Beginning C++ Game Programming – Part 1

Beginning C++ Game Programming – Part 1
Beginning C++ Game Programming – Part 1
English | MP4 | AVC 1280×720 | AAC 44KHz 2ch | 6h 6m | 1.33 GB

Learn C++ from scratch and get started building your very own games

This video course is all about offering you a fun introduction to the world of game programming, C++, and the OpenGL-powered SFML using three fun, fully-playable games. These games are an addictive frantic two-button tapper, a multi-level zombie survival shooter, and a split-screen multiplayer puzzle-platformer.

We will start with the very basics of programming, such as variables, loops, and conditions, and you will become more skillful with each game as you move through the key C++ topics, such as OOP (Object-Orientated Programming), C++ pointers, and an introduction to the Standard Template Library. While building these games, you will also learn exciting game programming concepts such as particle effects, directional sound (spatialization), OpenGL programmable Shaders, spawning thousands of objects, and more.

What You Will Learn

  • Get to know C++ from scratch while simultaneously learning game building
  • Learn the basics of C++, such as variables, loops, and functions, to animate game objects, respond to collisions, keep the score, play sound effects, and build your first playable game.
  • Use more advanced C++ topics such as classes, inheritance, and references to spawn and control thousands of enemies, shoot with a rapid fire machine gun, and realize random scrolling game-worlds
  • Stretch your C++ knowledge beyond the beginner level and use concepts such as pointers, references, and the Standard Template Library to add features—for example, split-screen coop, immersive directional sound, and custom levels loaded from level-design files
  • Get ready to go and build your own unique games!
Table of Contents

C++, SFML, Visual Studio, and Starting the First Game
1 The Course Overview
2 The Games, C++, and SFML
3 Setting Up the Development Environment
4 Planning Timber and Creating a Project from the Template
5 Adding Project Assets and Understanding Co-ordinates
6 Starting to Code the Game
7 Opening a Window using SFML
8 The Main Game Loop
9 Drawing the Game Background
10 Handling Errors

Variables, Operators, and Decisions – Animating Sprites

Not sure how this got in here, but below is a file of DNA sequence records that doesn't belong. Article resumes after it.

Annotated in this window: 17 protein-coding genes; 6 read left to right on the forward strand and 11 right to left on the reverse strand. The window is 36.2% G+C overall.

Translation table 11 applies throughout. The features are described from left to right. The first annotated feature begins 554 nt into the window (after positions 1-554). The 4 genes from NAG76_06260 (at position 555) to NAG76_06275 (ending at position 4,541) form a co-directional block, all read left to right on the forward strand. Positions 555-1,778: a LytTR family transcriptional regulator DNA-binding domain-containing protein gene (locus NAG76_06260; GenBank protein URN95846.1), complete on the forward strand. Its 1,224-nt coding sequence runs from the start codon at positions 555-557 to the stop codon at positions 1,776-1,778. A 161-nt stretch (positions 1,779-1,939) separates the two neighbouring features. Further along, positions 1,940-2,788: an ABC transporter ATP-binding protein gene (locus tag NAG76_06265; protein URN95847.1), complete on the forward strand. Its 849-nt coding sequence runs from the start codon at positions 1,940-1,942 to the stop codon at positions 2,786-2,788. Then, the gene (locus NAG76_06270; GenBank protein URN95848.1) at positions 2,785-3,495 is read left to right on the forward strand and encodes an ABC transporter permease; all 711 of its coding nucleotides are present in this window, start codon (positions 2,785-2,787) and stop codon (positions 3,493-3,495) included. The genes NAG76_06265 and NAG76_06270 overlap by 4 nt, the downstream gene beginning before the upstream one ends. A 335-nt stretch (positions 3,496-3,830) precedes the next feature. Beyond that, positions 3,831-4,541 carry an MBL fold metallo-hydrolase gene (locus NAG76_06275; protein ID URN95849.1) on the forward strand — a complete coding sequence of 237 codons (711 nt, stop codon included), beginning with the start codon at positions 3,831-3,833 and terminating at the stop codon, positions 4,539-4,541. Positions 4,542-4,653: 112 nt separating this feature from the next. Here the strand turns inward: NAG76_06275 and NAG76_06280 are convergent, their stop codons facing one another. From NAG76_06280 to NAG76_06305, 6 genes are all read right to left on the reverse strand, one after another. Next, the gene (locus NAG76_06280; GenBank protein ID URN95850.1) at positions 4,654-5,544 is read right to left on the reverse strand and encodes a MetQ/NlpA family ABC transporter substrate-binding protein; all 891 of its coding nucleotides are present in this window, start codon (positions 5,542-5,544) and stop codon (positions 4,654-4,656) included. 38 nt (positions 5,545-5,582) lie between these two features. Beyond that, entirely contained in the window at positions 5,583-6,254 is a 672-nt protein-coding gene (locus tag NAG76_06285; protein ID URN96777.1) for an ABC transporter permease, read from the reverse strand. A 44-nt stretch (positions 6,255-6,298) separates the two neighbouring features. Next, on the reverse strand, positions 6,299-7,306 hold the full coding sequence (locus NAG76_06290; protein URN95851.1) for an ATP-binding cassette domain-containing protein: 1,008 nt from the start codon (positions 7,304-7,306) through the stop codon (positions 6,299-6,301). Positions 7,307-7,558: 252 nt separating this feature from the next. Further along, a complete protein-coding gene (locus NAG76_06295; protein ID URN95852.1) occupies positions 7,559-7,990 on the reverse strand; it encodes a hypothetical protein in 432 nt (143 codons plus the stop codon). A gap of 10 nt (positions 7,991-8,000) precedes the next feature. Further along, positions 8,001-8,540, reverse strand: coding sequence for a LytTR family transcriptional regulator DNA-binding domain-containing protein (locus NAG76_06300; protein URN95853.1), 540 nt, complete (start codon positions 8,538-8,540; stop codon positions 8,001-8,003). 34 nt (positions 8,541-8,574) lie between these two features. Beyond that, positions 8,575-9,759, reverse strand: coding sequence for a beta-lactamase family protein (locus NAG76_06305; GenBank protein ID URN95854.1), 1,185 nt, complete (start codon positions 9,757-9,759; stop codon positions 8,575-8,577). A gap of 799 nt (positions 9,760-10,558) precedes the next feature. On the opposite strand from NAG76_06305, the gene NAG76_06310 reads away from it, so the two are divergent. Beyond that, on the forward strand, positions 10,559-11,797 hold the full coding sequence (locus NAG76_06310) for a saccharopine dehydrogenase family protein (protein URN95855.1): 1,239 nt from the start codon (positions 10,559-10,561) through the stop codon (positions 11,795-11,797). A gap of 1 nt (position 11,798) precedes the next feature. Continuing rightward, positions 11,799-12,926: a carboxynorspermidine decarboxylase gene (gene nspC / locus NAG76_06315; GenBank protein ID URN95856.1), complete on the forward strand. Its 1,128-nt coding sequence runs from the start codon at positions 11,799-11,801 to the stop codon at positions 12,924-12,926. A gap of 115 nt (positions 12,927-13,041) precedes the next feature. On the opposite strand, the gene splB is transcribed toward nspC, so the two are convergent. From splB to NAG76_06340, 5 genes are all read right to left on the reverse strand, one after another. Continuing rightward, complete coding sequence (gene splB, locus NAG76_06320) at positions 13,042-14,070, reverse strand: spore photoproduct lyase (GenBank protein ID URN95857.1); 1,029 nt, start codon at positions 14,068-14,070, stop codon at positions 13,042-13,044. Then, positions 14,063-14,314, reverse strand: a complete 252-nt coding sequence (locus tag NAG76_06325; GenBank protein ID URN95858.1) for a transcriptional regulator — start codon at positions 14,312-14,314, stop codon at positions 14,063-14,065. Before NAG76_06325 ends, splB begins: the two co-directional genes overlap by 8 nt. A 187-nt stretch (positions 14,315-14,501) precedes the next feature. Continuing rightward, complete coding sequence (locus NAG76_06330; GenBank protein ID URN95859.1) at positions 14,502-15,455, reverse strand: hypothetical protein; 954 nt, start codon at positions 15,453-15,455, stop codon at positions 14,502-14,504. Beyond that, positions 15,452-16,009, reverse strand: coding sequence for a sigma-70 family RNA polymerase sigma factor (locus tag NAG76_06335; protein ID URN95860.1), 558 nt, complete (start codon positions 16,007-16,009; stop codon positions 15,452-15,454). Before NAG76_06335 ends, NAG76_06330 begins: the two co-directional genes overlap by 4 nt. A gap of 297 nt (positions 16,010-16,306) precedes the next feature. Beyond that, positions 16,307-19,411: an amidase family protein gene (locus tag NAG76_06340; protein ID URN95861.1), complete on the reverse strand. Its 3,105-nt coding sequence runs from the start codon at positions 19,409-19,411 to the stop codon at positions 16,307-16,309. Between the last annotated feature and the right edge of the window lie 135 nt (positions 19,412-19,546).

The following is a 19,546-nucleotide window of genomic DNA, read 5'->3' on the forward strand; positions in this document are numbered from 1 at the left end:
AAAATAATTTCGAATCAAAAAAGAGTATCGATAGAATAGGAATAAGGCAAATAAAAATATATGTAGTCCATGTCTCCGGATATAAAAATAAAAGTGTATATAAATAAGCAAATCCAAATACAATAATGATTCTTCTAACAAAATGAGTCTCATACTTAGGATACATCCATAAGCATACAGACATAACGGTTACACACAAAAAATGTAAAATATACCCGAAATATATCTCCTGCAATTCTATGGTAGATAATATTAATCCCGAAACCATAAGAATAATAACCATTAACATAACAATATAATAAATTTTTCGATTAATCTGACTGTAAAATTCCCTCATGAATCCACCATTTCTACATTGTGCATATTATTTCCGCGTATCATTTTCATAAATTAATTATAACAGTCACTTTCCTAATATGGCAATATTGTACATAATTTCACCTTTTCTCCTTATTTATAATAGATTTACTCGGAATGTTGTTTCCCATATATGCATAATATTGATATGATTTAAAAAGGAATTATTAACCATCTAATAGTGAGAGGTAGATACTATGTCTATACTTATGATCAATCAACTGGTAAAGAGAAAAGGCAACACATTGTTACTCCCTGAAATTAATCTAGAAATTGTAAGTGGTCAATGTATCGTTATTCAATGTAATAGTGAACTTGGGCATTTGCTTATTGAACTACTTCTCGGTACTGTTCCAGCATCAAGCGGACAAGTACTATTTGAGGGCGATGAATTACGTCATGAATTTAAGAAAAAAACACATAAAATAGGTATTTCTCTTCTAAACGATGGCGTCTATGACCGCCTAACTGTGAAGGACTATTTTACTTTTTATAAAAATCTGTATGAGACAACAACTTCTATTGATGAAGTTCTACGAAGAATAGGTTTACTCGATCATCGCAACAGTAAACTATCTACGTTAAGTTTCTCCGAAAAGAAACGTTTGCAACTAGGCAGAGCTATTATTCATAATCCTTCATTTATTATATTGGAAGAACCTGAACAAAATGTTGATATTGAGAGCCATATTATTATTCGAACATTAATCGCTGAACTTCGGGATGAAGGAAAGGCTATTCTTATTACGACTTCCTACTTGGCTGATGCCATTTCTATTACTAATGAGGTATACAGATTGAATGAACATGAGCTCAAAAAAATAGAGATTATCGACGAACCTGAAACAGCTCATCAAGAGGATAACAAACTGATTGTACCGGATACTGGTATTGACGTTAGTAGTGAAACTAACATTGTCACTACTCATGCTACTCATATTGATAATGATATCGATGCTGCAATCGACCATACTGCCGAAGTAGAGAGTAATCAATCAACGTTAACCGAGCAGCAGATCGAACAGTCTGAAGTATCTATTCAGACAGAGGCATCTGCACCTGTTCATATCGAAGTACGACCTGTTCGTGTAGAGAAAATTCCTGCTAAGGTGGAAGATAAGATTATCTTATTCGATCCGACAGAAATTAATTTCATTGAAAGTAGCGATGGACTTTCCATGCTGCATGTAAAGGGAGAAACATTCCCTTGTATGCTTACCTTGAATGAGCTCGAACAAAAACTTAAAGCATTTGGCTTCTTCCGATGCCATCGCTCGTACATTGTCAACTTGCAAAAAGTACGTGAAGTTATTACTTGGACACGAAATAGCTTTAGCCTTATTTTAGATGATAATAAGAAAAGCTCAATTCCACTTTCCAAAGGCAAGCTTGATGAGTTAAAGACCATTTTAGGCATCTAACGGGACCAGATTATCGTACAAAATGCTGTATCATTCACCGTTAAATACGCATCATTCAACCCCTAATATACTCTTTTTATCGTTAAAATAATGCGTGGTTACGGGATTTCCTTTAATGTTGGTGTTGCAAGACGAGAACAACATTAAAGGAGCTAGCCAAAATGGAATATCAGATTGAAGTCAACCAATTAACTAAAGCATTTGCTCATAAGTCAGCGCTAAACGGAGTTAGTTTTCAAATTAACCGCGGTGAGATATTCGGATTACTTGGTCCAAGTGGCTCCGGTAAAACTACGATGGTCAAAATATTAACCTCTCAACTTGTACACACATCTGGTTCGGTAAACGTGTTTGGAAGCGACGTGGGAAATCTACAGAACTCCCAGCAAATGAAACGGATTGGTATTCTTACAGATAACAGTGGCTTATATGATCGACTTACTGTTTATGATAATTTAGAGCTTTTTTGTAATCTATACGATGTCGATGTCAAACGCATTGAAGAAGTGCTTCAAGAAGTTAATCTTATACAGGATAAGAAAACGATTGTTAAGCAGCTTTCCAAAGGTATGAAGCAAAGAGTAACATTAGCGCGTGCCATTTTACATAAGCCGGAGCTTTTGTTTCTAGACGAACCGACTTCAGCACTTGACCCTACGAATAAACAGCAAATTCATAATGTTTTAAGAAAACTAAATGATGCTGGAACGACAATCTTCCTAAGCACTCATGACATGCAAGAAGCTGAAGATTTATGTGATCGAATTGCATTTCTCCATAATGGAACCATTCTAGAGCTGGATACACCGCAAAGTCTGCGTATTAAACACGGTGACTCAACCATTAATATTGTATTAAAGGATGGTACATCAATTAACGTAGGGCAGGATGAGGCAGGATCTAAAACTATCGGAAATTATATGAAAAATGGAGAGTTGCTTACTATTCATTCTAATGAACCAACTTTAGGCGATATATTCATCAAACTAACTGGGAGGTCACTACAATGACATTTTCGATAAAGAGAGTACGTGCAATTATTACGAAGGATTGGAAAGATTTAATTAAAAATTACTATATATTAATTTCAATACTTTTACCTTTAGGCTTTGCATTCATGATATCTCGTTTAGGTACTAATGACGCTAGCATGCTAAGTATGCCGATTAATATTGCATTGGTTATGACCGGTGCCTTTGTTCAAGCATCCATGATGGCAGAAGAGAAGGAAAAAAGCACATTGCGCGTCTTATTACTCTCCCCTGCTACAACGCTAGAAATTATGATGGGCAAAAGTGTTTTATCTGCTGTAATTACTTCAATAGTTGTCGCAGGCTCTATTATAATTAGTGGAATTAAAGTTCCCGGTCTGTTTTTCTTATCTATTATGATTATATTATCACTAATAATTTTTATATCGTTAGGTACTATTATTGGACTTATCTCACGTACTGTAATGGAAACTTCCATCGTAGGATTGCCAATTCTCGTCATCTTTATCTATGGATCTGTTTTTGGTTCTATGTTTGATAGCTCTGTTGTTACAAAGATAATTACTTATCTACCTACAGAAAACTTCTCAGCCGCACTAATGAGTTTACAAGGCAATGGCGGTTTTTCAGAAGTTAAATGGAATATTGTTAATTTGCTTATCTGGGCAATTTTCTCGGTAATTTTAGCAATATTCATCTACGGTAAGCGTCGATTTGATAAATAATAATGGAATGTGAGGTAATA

11 C++ Variables
12 Manipulating Variables
13 Adding Clouds, a Tree, and a Buzzing Bee
14 Random Numbers
15 Making Decisions with if and else
16 Timing
17 Moving the Clouds and the Bee

C++ Strings, SFML Time, Player Input, and HUD
18 Pausing and Restarting the Game
19 C++ Strings, SFML Text, and Font
20 Adding a Score and a Message
21 Adding a Time Bar

Loops, Arrays, Switch, Enumerations, and Functions – Implementing Game Mechanics
22 Loops
23 Arrays
24 Making Decisions with switch
25 Class enumerations
26 Getting Started with Functions
27 Growing the Branches

Collisions, Sound, and End Conditions – Making the Game Playable
28 Preparing and Drawing the Player and Other Sprites
29 Handling the Player-s Input
30 Handling Death
31 Simple Sound FX
32 Improving the Game and the Code

Object-Oriented Programming, Classes, and SFML Views
33 Planning and Starting the Zombie Arena Game
34 Object-Oriented Programming
35 Building Player – The First Class
36 Controlling the Game Camera with SFML View
37 Starting the Zombie Arena Game Engine
38 Managing the Code Files
39 Starting Coding the Main Game Loop

C ++ References, Sprite Sheets, and Vertex Arrays
40 C++ References
41 SFML Vertex Arrays and Sprite Sheets
42 Creating a Randomly Generated Scrolling Background
43 Using the Background

Pointers, the Standard Template Library, and Texture Management
44 Getting Started with Pointers
45 Working with Pointers
46 The Standard Template Library
47 The TextureHolder Class
48 Building a Horde of Zombies
49 Creating a Horde and Bringing It Back to Life
50 Using the TextureHolder Class for All Textures

Collision Detection, Pickups, and Bullets
51 Coding the Bullet Class
52 Making the Bullets Fly
53 Giving the Player a Cross-Hair
54 Coding a Class for Pickups
55 Using the Pickup Class
56 Detecting Collisions

Layering Views and Implementing the HUD
57 Adding All the Text and HUD Objects
58 Updating the HUD Each Frame
59 Drawing the HUD, and the Home, and Level-Up Screens

Sound Effects, File I/O, and Finishing the Game
60 Saving and Loading the High-Score
61 Preparing Sound Effects
62 Leveling Up
63 Restarting the Game
64 Playing the Rest of the Sounds